Revamped road has community benefits
A NEW, wider road being built in the congested Mbizana-Port Edward corridor will bring down road fatalities.
Another signficant site, a treacherous road outside Willowvale, which horrifically claimed 35 lives, is also being rendered safe by roadworks.
On a positive note, tourists will soon be able to easily reach Wild Coast venues.
This is because of the work being done now by the Eastern Cape department of roads and public works.
Local workers and small businesses are also earning wages and making entrepreneurial progress valued at many millions because of these roadworks.
Here are summaries of two of the big projects the department is busy with now:
Upgrade of 79km of (district road) DR08005 and the R61 from Magusheni to Mzamba: The biggest town on this road is Mbizana. The department of roads and public works awarded two high-impact priority projects (HIPP) during April 2015. These projects are: ● Upgrading of DR08005 from Magusheni to Mzamba from the 50.5km mark to 59.5km and 67.7km mark to 78.7km; and
● Upgrading of DR08005 from Magusheni to Mzamba (R61) from the 13km mark to 33km and Phase 2, about 20km.
This 80km road will be worked upon in four phases, with phases one and two in progress. The road is an important economic and social link between the Eastern Cape and KwaZulu-Natal.
The extensive development of houses and businesses along the road provides access to a large number of schools, clinics and other social amenities.
The road was badly upgraded in 1985 and has deteriorated over the last five years.
Extensive social development alongside the road has seen a substantial increase in the number of fatal accidents. The new road will have an improved pavement and the road will have better horizontal and vertical alignment. It will also have extra hill-climbing traffic lanes along certain sections which will improve traffic flow.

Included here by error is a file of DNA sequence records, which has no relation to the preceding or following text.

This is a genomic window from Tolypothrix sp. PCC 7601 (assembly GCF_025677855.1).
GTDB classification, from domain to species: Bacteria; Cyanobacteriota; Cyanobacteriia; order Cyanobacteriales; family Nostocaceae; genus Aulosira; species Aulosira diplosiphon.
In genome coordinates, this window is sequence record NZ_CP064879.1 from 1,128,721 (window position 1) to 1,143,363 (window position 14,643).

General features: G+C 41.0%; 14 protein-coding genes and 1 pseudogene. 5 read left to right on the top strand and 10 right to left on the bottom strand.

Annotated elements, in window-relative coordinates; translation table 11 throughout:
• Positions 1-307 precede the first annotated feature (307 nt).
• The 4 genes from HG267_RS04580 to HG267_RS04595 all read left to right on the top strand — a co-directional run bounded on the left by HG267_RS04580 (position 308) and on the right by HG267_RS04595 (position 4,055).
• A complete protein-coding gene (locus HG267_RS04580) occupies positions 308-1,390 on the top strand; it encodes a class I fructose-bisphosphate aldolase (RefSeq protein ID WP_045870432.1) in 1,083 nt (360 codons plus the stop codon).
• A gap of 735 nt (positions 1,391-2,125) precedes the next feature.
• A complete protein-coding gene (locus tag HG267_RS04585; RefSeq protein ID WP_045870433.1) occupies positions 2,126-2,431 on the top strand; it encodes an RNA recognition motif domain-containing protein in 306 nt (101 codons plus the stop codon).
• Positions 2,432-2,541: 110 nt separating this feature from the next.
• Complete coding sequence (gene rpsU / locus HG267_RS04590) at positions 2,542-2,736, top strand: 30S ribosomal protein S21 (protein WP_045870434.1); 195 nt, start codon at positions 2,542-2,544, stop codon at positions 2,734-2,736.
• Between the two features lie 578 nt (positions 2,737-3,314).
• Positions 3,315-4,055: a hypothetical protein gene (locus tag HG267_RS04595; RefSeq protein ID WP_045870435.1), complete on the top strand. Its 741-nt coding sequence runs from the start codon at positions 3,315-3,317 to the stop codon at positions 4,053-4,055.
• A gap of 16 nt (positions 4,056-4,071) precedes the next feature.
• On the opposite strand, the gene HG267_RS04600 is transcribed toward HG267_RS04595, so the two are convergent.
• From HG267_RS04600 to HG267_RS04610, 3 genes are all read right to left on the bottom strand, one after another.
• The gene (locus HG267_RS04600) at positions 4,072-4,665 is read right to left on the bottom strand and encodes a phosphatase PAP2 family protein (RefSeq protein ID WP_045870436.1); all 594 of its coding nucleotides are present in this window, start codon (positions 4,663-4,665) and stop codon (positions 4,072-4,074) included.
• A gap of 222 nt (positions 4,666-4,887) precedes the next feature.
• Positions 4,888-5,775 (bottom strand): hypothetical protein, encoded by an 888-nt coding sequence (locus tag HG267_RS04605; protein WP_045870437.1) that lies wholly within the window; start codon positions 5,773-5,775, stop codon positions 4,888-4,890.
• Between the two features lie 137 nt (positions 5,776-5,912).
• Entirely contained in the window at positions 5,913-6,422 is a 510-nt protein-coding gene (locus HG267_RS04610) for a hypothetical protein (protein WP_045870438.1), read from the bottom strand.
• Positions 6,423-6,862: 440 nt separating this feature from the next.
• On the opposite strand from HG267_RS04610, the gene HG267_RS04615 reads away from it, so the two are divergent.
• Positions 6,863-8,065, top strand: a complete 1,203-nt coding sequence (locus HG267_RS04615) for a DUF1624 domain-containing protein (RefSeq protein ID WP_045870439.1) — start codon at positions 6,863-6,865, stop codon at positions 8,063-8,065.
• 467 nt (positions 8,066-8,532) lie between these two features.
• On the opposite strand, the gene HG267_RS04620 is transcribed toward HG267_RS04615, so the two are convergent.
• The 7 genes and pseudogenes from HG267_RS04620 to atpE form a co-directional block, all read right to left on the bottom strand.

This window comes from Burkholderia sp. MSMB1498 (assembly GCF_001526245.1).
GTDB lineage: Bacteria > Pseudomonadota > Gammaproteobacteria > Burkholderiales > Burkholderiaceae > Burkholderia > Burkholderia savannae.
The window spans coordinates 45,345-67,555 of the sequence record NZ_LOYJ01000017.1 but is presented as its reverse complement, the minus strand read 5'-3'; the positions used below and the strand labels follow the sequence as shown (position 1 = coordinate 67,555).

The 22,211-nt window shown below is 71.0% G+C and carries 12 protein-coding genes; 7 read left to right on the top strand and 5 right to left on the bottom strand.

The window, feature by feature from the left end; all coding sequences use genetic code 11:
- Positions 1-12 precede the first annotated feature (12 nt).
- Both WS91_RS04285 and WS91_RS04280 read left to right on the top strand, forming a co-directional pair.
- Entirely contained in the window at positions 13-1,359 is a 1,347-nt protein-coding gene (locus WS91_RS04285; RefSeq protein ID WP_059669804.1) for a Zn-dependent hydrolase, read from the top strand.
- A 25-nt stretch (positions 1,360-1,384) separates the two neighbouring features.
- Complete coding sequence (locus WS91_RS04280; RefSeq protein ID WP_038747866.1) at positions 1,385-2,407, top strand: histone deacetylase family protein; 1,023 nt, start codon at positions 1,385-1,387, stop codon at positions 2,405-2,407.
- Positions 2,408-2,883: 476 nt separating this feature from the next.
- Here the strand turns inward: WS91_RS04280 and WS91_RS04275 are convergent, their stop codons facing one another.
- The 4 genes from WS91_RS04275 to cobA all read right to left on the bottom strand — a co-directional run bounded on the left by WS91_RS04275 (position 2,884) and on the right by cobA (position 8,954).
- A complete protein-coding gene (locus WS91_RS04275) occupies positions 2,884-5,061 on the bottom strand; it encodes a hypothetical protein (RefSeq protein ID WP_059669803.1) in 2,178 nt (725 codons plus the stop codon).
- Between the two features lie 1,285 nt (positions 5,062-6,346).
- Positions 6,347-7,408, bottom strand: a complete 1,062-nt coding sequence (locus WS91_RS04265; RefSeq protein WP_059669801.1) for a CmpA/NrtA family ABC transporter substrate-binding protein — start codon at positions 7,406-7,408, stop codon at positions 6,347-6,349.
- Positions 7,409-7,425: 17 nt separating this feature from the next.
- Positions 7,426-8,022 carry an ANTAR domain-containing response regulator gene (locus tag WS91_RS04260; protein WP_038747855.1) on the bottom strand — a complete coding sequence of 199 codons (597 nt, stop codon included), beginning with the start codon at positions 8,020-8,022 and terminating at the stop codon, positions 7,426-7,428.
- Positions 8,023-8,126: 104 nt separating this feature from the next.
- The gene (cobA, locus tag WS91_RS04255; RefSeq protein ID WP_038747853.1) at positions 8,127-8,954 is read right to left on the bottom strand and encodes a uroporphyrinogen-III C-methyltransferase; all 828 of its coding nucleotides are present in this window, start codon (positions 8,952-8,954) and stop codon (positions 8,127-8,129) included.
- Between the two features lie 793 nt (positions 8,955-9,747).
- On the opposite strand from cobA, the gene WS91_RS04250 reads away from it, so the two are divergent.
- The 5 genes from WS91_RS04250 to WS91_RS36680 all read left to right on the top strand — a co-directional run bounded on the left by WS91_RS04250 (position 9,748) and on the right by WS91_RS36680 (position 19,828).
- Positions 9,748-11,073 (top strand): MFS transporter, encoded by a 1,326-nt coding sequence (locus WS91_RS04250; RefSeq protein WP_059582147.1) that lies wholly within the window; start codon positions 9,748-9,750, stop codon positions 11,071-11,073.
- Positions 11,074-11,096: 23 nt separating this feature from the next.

The 20km of pedestrian sidewalks will improve safety, especially in areas close to Port Edward where there are a lot of people walking about.
Phase 2 involves building a permanent bypass around Mbizana which will alleviate traffic congestion in the town.
Consulting engineers HHO Africa Infrastructure and Ndodana Consulting Engineers are in a joint venture in the project while the contractor is Rumdel Construction Cape (Pty) Ltd.
The contract, valued at R508-million, started in April 2015, and will end on August 19 2017. So far R301-million has been spent. The project is 60% complete.
There have been 580 local people employed on the project and they earned a total of R26.4-million.
Local subcontractors and have earned R25.4-million.
SMMEs have also earned a total of R16million and R1.5-million was spent on payments to the community.
Upgrading of DR08029 Wild Coast Meander (Phase 2) Tombo to Isilimela Hospital (17km): This high-impact priority project (HIPP) was awarded in April 2015 and involves the design of 28km of gravel road to surfaced standard. The project forms part of the Wild Coast Meander route, which starts at Kei Mouth and ends at Tombo approximately 22km from Port St Johns. The department is implementing the project in three phases:
● Phase 1, Contract A: Construction of a bridge and rehabilitation and widening of two other structures on the DR08029 linking Tombo to Isilimela Hospital was completed in July; enterprises
● Phase 2, Contract B: Upgrading DR08029 from Tombo to Isilimela Hospital is in progress. This involves tarring 17km of gravel road from the R61 between Mthatha and Port St Johns, to just past the Isilimela Hospital. This project also falls under the province’s hospital roads upgrading programme; and
● Phase 3: Contract C: Further upgrades of the DR08029. This project is currently in detail design phase.
Phase 2, is being carried out by HHO Africa Infrastructure/Mott McDonald JV, who are using contractor Raubex Construction for a contract value of R222-million. The project started in May last year and finishes on November 15 next year.
So far R79-million has been spent and the project is 45% complete.
There have been 144 locals employed and altogether they were paid R5.3-million.